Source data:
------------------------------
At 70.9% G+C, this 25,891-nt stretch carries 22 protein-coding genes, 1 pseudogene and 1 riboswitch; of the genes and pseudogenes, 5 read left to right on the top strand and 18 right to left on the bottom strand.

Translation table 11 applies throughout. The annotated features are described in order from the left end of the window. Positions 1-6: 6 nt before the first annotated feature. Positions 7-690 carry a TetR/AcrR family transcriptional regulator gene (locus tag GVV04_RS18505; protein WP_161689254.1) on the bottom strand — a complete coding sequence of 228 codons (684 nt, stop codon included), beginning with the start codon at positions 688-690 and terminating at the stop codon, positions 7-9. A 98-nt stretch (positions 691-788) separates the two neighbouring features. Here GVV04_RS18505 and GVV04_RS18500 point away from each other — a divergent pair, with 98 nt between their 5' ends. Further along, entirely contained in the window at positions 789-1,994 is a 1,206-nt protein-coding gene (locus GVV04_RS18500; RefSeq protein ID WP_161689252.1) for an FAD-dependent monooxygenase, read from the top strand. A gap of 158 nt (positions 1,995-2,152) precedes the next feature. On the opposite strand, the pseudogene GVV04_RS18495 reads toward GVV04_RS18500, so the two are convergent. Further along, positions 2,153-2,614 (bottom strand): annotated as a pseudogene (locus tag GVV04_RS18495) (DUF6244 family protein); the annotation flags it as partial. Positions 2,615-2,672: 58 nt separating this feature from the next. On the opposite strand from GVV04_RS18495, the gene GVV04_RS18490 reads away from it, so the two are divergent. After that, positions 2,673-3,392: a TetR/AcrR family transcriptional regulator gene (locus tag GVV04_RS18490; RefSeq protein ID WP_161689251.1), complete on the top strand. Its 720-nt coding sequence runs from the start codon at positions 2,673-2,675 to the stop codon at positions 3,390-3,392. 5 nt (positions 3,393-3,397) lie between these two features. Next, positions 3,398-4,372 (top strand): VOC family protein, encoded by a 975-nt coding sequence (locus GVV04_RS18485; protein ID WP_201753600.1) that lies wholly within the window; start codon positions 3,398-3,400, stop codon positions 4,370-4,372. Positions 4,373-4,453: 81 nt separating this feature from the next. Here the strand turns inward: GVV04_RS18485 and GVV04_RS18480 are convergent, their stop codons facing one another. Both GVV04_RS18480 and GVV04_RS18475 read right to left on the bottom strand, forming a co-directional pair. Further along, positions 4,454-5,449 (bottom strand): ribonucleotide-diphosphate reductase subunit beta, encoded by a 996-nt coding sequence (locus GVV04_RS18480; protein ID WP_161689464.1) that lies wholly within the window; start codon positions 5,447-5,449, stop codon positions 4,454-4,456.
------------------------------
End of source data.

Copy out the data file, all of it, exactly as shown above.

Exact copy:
At 70.9% G+C, this 25,891-nt stretch carries 22 protein-coding genes, 1 pseudogene and 1 riboswitch; of the genes and pseudogenes, 5 read left to right on the top strand and 18 right to left on the bottom strand.

Translation table 11 applies throughout. The annotated features are described in order from the left end of the window. Positions 1-6: 6 nt before the first annotated feature. Positions 7-690 carry a TetR/AcrR family transcriptional regulator gene (locus tag GVV04_RS18505; protein WP_161689254.1) on the bottom strand — a complete coding sequence of 228 codons (684 nt, stop codon included), beginning with the start codon at positions 688-690 and terminating at the stop codon, positions 7-9. A 98-nt stretch (positions 691-788) separates the two neighbouring features. Here GVV04_RS18505 and GVV04_RS18500 point away from each other — a divergent pair, with 98 nt between their 5' ends. Further along, entirely contained in the window at positions 789-1,994 is a 1,206-nt protein-coding gene (locus GVV04_RS18500; RefSeq protein ID WP_161689252.1) for an FAD-dependent monooxygenase, read from the top strand. A gap of 158 nt (positions 1,995-2,152) precedes the next feature. On the opposite strand, the pseudogene GVV04_RS18495 reads toward GVV04_RS18500, so the two are convergent. Further along, positions 2,153-2,614 (bottom strand): annotated as a pseudogene (locus tag GVV04_RS18495) (DUF6244 family protein); the annotation flags it as partial. Positions 2,615-2,672: 58 nt separating this feature from the next. On the opposite strand from GVV04_RS18495, the gene GVV04_RS18490 reads away from it, so the two are divergent. After that, positions 2,673-3,392: a TetR/AcrR family transcriptional regulator gene (locus tag GVV04_RS18490; RefSeq protein ID WP_161689251.1), complete on the top strand. Its 720-nt coding sequence runs from the start codon at positions 2,673-2,675 to the stop codon at positions 3,390-3,392. 5 nt (positions 3,393-3,397) lie between these two features. Next, positions 3,398-4,372 (top strand): VOC family protein, encoded by a 975-nt coding sequence (locus GVV04_RS18485; protein ID WP_201753600.1) that lies wholly within the window; start codon positions 3,398-3,400, stop codon positions 4,370-4,372. Positions 4,373-4,453: 81 nt separating this feature from the next. Here the strand turns inward: GVV04_RS18485 and GVV04_RS18480 are convergent, their stop codons facing one another. Both GVV04_RS18480 and GVV04_RS18475 read right to left on the bottom strand, forming a co-directional pair. Further along, positions 4,454-5,449 (bottom strand): ribonucleotide-diphosphate reductase subunit beta, encoded by a 996-nt coding sequence (locus GVV04_RS18480; protein ID WP_161689464.1) that lies wholly within the window; start codon positions 5,447-5,449, stop codon positions 4,454-4,456.